It has become increasingly apparent that I need to decide what kind of music I want to be known for and what kind of musician I want to be known as. I was warned about this several years ago by my friend and fellow composer, M. Ryan Taylor. I’ve been thinking about it all this time, but it’s finally come to a point where I don’t feel I can delay this decision much longer. It’s as much about soul searching as it is defining my audience.
This is not an easy decision for me. I grew up hearing early country and western music from my mom, who would sing older country and folk tunes that she learned from her father.
When I was a teenager, I dreamed of playing piano and singing pop and jazz songs in clubs, or playing my trumpet in a jazz group. I know. A teenager who wants to grow up to be a lounge act is one weird kid. At the time, I was listening to a lot of big band music, like Maynard Ferguson and Glen Miller. I was also spinning folks like Chuck Mangione, Tim Weisberg and Tangerine Dream, along with a few pop and rock acts like Billy Joel, Rush and Dan Fogleberg. On top of that, I was digging the likes of Beethoven, Mozart, and the occasional John Williams soundtrack. I was listening to a lot of genres. My own music was mostly love songs designed to woo the young women I was interested in.
During my senior year of high school, I discovered three musicians that changed my way of thinking about music: Arnold Schoenberg, Phillip Glass and George Winston. I started writing new age piano music. At the time I thought minimalism was pretty cool, but twelve-tone serialism was the silliest thing I’d ever heard of. Still, I did write a short twelve-tone piece for a music theory course I was taking. It wasn’t until college that I developed an ear for, and the musical understanding of, the language of modern art music. Now I’m hooked.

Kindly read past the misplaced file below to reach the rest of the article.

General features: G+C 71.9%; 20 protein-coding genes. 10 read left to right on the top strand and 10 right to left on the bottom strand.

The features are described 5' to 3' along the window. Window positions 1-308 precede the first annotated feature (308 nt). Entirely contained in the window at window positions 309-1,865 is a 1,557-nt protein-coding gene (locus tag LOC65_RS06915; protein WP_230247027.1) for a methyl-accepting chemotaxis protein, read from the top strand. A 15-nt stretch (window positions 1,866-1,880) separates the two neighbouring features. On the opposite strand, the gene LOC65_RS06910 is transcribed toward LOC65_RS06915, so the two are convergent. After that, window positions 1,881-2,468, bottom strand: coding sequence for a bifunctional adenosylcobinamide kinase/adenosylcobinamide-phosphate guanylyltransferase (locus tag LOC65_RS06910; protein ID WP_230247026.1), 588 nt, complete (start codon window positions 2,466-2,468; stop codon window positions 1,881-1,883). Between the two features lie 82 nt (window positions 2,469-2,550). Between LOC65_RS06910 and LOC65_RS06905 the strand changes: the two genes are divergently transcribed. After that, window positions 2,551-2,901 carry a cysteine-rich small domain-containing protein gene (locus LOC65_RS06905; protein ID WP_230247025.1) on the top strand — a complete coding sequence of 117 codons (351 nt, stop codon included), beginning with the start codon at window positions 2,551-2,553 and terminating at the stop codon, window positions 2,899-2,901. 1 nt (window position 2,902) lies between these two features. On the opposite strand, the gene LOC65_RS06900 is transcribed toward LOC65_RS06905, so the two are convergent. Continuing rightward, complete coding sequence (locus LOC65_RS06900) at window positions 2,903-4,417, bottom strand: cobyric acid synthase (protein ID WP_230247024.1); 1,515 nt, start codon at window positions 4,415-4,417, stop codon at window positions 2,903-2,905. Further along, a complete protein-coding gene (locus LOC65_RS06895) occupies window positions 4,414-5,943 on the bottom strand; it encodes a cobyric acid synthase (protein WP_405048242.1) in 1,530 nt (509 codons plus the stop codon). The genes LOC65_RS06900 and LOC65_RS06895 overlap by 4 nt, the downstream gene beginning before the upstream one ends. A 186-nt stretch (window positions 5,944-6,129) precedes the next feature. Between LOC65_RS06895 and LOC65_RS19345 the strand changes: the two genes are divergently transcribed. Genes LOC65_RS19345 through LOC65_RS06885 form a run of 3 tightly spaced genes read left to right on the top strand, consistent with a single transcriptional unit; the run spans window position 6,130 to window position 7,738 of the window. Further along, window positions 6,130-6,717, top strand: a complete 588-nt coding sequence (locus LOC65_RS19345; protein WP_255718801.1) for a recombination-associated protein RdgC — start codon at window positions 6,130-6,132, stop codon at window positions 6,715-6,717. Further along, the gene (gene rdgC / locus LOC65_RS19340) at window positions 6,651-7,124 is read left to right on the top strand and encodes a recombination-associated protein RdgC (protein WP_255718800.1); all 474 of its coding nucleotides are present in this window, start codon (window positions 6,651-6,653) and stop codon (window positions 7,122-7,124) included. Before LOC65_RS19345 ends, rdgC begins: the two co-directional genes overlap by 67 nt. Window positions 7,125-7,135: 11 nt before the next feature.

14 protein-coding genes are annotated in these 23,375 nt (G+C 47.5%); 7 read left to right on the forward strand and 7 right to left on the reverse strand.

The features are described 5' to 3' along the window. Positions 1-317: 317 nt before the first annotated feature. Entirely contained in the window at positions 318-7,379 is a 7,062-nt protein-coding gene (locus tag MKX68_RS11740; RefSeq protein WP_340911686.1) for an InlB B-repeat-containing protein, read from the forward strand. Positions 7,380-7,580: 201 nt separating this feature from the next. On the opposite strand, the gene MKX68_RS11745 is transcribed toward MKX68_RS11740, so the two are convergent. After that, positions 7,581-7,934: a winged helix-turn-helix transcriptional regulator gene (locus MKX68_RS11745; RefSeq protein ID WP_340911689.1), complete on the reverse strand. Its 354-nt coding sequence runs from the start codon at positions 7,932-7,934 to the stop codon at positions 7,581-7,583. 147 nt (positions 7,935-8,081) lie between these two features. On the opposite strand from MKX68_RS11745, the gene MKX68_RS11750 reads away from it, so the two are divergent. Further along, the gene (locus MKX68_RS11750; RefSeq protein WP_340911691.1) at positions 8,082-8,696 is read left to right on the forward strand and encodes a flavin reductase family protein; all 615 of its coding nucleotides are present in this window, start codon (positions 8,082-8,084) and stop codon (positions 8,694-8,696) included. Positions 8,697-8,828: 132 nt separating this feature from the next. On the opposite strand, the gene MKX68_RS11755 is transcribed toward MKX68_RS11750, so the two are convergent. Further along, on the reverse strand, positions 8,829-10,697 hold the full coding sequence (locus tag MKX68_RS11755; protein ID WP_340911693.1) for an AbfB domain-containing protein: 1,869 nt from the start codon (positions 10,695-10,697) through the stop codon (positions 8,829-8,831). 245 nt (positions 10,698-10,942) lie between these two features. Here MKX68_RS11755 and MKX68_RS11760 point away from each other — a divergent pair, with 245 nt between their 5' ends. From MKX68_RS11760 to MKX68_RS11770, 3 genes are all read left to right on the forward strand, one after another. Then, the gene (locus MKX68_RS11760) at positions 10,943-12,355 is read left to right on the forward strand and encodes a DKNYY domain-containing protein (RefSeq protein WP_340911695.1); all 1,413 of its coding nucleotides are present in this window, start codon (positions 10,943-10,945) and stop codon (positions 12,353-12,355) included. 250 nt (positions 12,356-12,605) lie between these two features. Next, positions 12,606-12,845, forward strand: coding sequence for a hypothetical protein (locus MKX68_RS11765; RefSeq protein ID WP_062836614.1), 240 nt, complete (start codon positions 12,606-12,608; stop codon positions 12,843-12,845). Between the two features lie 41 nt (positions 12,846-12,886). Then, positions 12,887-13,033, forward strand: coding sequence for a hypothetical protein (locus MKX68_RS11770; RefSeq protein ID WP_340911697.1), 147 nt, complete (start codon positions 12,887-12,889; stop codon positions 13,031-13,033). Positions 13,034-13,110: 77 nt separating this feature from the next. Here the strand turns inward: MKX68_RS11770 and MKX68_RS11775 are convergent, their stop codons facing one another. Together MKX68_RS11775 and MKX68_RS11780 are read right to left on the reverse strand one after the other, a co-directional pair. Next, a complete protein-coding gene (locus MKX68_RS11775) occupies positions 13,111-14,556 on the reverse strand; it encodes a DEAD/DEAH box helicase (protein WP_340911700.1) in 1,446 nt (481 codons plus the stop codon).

In college, I was introduced to electronic, event oriented music and had a mind blowing experience. I was moved beyond rational thought, somehow understanding the structure and language of what I was hearing from the very first tones. Needless to say, I started writing electronic music as well.
That is the exact problem. I love it all. I’ve written music, and continue to write music, in almost every style imaginable, but you can’t make a name for yourself doing that. You need to specialize. When someone asks me what kind of music I do, and I start running down the list, a little of this and a little of that, their eyes glaze over. I need to be able to describe myself in a simple, short, and clear way. I’ve never been able to do that.
I know that making this decision doesn’t magically bar me from working in other styles. It does require that I focus my output more on one area, though. If I’m going to market myself within a pigeon hole, I’d better have a product that reflects it.